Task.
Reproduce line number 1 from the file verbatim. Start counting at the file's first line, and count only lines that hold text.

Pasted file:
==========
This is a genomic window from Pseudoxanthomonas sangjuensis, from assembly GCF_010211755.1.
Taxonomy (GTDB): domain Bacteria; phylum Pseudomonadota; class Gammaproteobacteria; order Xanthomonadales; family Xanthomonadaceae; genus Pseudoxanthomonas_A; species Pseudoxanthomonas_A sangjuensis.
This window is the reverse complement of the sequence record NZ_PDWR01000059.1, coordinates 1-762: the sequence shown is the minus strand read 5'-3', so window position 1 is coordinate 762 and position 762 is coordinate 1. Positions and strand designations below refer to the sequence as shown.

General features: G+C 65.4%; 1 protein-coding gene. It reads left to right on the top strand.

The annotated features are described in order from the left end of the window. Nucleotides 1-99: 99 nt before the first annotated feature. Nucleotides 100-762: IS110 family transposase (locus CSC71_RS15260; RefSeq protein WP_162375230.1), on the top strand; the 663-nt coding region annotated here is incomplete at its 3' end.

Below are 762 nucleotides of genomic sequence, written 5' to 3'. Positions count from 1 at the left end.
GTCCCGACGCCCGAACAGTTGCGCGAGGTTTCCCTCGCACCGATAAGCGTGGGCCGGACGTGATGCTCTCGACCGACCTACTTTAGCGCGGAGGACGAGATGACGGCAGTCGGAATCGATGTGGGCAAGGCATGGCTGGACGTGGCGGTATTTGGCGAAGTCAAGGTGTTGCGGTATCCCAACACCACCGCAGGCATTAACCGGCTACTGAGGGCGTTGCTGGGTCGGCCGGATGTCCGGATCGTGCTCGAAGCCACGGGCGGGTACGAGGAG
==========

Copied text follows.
This is a genomic window from Pseudoxanthomonas sangjuensis, from assembly GCF_010211755.1.